If the mask becomes soiled, switch to a clean one.

Remove the mask by untying or removing it from ear loops.

Wash hands after removing the mask.

Wash used masks regularly. Used masks can be washed with other laundry.


Surgical Masks

Surgical masks are also known as medical masks. Surgical masks are loose-fitting disposable masks that protect the wearer’s mouth and nose from sprays, splashes, and droplets that can contain the virus and germs. This mask also filters out larger particles that can be in the surrounding air. The U.S. Food and Drug Administration has yet to approve any particular type of surgical mask manufactured specifically to protect against COVID-19, but these masks should provide some protection when N95 masks are not available to be purchased. Disposable surgical masks are to only be used once and then disposed of.

N95 Respirators

The N95 mask is actually a type of respirator and offers more protection than the disposable medical mask. The N95 can filter out both small and large particles as the user inhales. The N95 mask is able to block and filter 95% of small particles that are in the air. Some of these respirators have valves built in that make them easier to breathe through. The air that is released when the wearer exhales is unfiltered.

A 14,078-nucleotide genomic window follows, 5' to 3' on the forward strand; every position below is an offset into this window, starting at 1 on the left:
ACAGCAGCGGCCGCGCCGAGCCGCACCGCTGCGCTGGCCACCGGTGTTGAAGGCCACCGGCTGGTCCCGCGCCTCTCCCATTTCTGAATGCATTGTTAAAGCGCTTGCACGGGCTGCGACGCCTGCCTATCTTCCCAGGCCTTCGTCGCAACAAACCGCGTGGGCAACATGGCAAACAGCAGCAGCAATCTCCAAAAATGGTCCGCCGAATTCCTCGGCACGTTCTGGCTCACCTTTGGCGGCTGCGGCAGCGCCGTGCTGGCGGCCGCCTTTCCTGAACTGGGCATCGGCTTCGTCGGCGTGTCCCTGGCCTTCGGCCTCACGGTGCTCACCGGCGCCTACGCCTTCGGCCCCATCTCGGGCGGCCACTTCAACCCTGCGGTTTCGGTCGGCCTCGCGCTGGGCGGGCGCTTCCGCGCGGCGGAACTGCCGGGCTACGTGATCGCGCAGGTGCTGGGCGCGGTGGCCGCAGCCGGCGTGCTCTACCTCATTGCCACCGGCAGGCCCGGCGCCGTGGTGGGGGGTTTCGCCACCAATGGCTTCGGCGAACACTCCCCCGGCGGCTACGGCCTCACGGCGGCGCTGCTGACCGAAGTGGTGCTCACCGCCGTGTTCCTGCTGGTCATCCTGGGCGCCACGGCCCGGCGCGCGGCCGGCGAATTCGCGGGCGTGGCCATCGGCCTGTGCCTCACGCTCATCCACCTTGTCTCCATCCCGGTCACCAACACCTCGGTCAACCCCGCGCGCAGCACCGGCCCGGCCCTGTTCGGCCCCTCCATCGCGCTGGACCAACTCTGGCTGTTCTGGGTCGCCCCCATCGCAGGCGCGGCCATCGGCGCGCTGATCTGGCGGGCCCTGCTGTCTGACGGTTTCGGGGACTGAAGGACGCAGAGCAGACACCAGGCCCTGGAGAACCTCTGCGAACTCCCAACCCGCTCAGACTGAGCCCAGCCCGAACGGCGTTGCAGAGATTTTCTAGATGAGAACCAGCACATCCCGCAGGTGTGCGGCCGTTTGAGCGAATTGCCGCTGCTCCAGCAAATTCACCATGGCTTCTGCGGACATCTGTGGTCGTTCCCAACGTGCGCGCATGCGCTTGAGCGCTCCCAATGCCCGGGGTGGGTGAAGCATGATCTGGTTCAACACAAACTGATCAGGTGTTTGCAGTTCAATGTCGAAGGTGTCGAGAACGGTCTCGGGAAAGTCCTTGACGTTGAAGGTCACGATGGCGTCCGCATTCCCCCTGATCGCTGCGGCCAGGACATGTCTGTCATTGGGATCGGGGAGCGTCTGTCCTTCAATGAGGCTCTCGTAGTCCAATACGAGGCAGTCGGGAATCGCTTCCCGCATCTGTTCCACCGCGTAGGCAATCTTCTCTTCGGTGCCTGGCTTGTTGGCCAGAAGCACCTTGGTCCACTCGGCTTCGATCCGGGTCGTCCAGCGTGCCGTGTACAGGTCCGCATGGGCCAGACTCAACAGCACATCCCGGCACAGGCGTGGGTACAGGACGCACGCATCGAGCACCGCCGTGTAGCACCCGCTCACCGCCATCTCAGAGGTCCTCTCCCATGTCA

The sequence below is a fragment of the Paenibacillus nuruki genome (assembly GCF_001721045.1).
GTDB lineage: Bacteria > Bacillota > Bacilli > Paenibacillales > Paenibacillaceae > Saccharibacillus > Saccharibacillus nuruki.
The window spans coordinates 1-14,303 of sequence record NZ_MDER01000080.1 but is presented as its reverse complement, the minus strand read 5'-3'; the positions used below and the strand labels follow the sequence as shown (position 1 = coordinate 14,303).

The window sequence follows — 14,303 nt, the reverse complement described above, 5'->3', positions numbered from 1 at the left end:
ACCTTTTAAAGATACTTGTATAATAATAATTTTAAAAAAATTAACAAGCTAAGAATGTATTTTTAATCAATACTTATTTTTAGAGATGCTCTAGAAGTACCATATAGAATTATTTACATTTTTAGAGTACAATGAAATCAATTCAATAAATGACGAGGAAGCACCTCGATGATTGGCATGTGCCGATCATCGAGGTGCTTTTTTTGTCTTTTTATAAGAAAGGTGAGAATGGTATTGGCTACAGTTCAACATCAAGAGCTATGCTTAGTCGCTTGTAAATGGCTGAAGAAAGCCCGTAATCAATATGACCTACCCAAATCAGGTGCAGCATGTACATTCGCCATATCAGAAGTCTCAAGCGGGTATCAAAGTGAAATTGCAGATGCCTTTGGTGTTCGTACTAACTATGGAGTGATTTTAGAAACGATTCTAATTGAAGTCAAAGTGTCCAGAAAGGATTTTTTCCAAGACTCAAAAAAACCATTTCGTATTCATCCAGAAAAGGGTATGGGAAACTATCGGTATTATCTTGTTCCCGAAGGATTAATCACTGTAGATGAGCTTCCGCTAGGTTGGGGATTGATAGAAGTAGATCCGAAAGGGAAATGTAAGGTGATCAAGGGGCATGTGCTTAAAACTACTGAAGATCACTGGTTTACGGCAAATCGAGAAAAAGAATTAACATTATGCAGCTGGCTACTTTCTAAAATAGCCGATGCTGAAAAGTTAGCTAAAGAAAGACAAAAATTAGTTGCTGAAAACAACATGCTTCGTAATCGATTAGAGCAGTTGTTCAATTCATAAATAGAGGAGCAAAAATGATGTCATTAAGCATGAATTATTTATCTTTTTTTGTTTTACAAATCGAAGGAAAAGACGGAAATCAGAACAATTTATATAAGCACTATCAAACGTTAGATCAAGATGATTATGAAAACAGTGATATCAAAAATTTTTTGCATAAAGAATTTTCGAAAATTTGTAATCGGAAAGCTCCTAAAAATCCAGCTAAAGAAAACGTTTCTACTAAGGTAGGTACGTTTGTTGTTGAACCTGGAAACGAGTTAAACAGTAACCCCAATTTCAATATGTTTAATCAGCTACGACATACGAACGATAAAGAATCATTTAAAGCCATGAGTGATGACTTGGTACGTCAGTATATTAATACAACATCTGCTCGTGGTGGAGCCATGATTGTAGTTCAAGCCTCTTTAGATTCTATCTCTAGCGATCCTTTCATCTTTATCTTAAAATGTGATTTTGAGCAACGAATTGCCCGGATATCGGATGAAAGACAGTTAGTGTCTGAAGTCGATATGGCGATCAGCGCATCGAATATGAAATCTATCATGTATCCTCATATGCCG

All medical professionals must pass a fit test and be trained in the proper use of the N95 mask. N95 masks were originally manufactured to be disposable but now researchers are looking for ways to properly disinfect them so they can be reused.  

Can medical masks be reused?

Medical masks are manufactured to be disposable and should not be reused. If you find you are running low on disposable medical masks it is time to purchase more. Medical masks can be purchased from medical supply companies both online and locally. Many major retailers are now stocking medical masks on store shelves so that they are more accessible to those who need them. Stores all over the United States have instituted rules that you will have to wear a face mask to be able to shop. Luckily, many of these stores are supplying masks for those who have forgotten theirs or do not have anymore. Once the mask has been worn the wearer needs to remove the mask, discard it and wash the hands. If there is no soap and water available hand sanitizer can be used until the wearer is able to get to soap and water.

It is important that we all do our part to help protect our loved ones and those around us. Even though you may not have the symptoms of COVID-19 or feel ill you can still have the virus and spread it to others. Proper handwashing, practicing social distancing, and wearing masks are ways we can slow this virus.